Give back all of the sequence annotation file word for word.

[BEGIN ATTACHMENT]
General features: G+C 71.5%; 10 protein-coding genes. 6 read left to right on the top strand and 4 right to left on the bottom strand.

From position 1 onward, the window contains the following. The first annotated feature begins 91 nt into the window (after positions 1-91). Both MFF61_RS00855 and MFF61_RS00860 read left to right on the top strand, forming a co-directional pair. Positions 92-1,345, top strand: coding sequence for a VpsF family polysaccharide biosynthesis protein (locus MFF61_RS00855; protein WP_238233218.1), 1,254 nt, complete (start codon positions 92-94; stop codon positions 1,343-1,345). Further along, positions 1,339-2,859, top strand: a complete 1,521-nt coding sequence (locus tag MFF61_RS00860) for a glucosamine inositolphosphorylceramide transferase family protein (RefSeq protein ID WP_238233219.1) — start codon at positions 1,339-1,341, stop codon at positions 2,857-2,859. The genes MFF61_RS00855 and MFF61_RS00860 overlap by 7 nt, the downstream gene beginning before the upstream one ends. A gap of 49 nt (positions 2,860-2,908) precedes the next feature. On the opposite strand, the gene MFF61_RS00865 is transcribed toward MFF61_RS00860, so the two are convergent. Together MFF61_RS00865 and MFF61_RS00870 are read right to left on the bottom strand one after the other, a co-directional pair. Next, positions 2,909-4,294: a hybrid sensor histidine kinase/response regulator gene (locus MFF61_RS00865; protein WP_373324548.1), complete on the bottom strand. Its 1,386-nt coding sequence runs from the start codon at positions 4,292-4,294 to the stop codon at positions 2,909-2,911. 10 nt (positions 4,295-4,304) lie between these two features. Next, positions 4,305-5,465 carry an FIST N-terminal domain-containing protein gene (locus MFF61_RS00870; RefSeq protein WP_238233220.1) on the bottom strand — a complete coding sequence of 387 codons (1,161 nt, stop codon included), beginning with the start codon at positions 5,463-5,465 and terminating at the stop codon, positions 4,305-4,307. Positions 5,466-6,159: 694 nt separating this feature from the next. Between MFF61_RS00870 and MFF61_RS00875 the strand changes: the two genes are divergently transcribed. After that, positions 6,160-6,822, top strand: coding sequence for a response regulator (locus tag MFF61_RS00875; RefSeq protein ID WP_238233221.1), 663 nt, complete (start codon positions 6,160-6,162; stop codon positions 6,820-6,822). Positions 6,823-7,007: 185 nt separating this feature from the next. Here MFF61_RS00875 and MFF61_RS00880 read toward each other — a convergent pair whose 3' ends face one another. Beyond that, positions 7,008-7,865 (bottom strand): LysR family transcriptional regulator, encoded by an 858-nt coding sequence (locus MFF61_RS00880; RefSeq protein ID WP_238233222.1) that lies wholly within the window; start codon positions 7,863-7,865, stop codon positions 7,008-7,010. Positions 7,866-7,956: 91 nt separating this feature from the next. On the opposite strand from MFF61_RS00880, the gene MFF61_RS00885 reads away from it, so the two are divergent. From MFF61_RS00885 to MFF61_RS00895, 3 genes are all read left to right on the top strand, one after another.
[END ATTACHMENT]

General features: G+C 71.5%; 10 protein-coding genes. 6 read left to right on the top strand and 4 right to left on the bottom strand.

From position 1 onward, the window contains the following. The first annotated feature begins 91 nt into the window (after positions 1-91). Both MFF61_RS00855 and MFF61_RS00860 read left to right on the top strand, forming a co-directional pair. Positions 92-1,345, top strand: coding sequence for a VpsF family polysaccharide biosynthesis protein (locus MFF61_RS00855; protein WP_238233218.1), 1,254 nt, complete (start codon positions 92-94; stop codon positions 1,343-1,345). Further along, positions 1,339-2,859, top strand: a complete 1,521-nt coding sequence (locus tag MFF61_RS00860) for a glucosamine inositolphosphorylceramide transferase family protein (RefSeq protein ID WP_238233219.1) — start codon at positions 1,339-1,341, stop codon at positions 2,857-2,859. The genes MFF61_RS00855 and MFF61_RS00860 overlap by 7 nt, the downstream gene beginning before the upstream one ends. A gap of 49 nt (positions 2,860-2,908) precedes the next feature. On the opposite strand, the gene MFF61_RS00865 is transcribed toward MFF61_RS00860, so the two are convergent. Together MFF61_RS00865 and MFF61_RS00870 are read right to left on the bottom strand one after the other, a co-directional pair. Next, positions 2,909-4,294: a hybrid sensor histidine kinase/response regulator gene (locus MFF61_RS00865; protein WP_373324548.1), complete on the bottom strand. Its 1,386-nt coding sequence runs from the start codon at positions 4,292-4,294 to the stop codon at positions 2,909-2,911. 10 nt (positions 4,295-4,304) lie between these two features. Next, positions 4,305-5,465 carry an FIST N-terminal domain-containing protein gene (locus MFF61_RS00870; RefSeq protein WP_238233220.1) on the bottom strand — a complete coding sequence of 387 codons (1,161 nt, stop codon included), beginning with the start codon at positions 5,463-5,465 and terminating at the stop codon, positions 4,305-4,307. Positions 5,466-6,159: 694 nt separating this feature from the next. Between MFF61_RS00870 and MFF61_RS00875 the strand changes: the two genes are divergently transcribed. After that, positions 6,160-6,822, top strand: coding sequence for a response regulator (locus tag MFF61_RS00875; RefSeq protein ID WP_238233221.1), 663 nt, complete (start codon positions 6,160-6,162; stop codon positions 6,820-6,822). Positions 6,823-7,007: 185 nt separating this feature from the next. Here MFF61_RS00875 and MFF61_RS00880 read toward each other — a convergent pair whose 3' ends face one another. Beyond that, positions 7,008-7,865 (bottom strand): LysR family transcriptional regulator, encoded by an 858-nt coding sequence (locus MFF61_RS00880; RefSeq protein ID WP_238233222.1) that lies wholly within the window; start codon positions 7,863-7,865, stop codon positions 7,008-7,010. Positions 7,866-7,956: 91 nt separating this feature from the next. On the opposite strand from MFF61_RS00880, the gene MFF61_RS00885 reads away from it, so the two are divergent. From MFF61_RS00885 to MFF61_RS00895, 3 genes are all read left to right on the top strand, one after another.